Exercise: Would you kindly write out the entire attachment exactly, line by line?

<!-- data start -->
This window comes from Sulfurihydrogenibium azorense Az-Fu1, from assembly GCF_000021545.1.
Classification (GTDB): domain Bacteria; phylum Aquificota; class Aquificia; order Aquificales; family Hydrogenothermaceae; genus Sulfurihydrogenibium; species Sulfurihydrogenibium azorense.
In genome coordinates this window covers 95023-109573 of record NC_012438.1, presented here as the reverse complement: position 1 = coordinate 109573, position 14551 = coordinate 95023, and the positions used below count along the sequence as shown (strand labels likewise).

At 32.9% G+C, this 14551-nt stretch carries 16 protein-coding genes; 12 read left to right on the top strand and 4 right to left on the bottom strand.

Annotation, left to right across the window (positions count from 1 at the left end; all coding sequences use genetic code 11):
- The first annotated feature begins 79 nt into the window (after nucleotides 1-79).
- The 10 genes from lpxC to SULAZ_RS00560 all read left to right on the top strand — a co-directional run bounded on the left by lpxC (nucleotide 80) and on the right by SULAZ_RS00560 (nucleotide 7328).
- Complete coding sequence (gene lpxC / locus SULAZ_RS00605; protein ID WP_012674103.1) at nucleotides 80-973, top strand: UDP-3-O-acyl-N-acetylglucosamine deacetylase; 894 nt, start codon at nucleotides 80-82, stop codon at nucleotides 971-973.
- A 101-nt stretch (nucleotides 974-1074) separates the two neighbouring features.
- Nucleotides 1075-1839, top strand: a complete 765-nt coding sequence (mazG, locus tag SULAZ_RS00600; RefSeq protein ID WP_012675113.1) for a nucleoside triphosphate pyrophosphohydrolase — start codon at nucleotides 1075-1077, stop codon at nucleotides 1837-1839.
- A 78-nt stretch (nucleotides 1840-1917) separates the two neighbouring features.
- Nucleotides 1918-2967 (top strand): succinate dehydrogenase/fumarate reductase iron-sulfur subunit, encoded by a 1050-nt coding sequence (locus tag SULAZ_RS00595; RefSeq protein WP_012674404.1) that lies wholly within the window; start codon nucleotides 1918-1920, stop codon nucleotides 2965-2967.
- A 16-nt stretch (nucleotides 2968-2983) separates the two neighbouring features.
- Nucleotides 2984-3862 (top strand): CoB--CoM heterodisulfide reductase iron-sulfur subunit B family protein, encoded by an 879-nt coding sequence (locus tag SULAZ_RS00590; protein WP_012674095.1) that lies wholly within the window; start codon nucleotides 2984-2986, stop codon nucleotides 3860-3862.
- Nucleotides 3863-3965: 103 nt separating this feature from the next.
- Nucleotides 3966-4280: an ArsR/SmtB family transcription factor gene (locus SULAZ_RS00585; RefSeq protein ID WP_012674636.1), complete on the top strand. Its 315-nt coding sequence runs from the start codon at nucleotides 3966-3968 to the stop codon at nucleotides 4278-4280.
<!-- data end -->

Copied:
This window comes from Sulfurihydrogenibium azorense Az-Fu1, from assembly GCF_000021545.1.
Classification (GTDB): domain Bacteria; phylum Aquificota; class Aquificia; order Aquificales; family Hydrogenothermaceae; genus Sulfurihydrogenibium; species Sulfurihydrogenibium azorense.
In genome coordinates this window covers 95023-109573 of record NC_012438.1, presented here as the reverse complement: position 1 = coordinate 109573, position 14551 = coordinate 95023, and the positions used below count along the sequence as shown (strand labels likewise).

At 32.9% G+C, this 14551-nt stretch carries 16 protein-coding genes; 12 read left to right on the top strand and 4 right to left on the bottom strand.

Annotation, left to right across the window (positions count from 1 at the left end; all coding sequences use genetic code 11):
- The first annotated feature begins 79 nt into the window (after nucleotides 1-79).
- The 10 genes from lpxC to SULAZ_RS00560 all read left to right on the top strand — a co-directional run bounded on the left by lpxC (nucleotide 80) and on the right by SULAZ_RS00560 (nucleotide 7328).
- Complete coding sequence (gene lpxC / locus SULAZ_RS00605; protein ID WP_012674103.1) at nucleotides 80-973, top strand: UDP-3-O-acyl-N-acetylglucosamine deacetylase; 894 nt, start codon at nucleotides 80-82, stop codon at nucleotides 971-973.
- A 101-nt stretch (nucleotides 974-1074) separates the two neighbouring features.
- Nucleotides 1075-1839, top strand: a complete 765-nt coding sequence (mazG, locus tag SULAZ_RS00600; RefSeq protein ID WP_012675113.1) for a nucleoside triphosphate pyrophosphohydrolase — start codon at nucleotides 1075-1077, stop codon at nucleotides 1837-1839.
- A 78-nt stretch (nucleotides 1840-1917) separates the two neighbouring features.
- Nucleotides 1918-2967 (top strand): succinate dehydrogenase/fumarate reductase iron-sulfur subunit, encoded by a 1050-nt coding sequence (locus tag SULAZ_RS00595; RefSeq protein WP_012674404.1) that lies wholly within the window; start codon nucleotides 1918-1920, stop codon nucleotides 2965-2967.
- A 16-nt stretch (nucleotides 2968-2983) separates the two neighbouring features.
- Nucleotides 2984-3862 (top strand): CoB--CoM heterodisulfide reductase iron-sulfur subunit B family protein, encoded by an 879-nt coding sequence (locus tag SULAZ_RS00590; protein WP_012674095.1) that lies wholly within the window; start codon nucleotides 2984-2986, stop codon nucleotides 3860-3862.
- Nucleotides 3863-3965: 103 nt separating this feature from the next.
- Nucleotides 3966-4280: an ArsR/SmtB family transcription factor gene (locus SULAZ_RS00585; RefSeq protein ID WP_012674636.1), complete on the top strand. Its 315-nt coding sequence runs from the start codon at nucleotides 3966-3968 to the stop codon at nucleotides 4278-4280.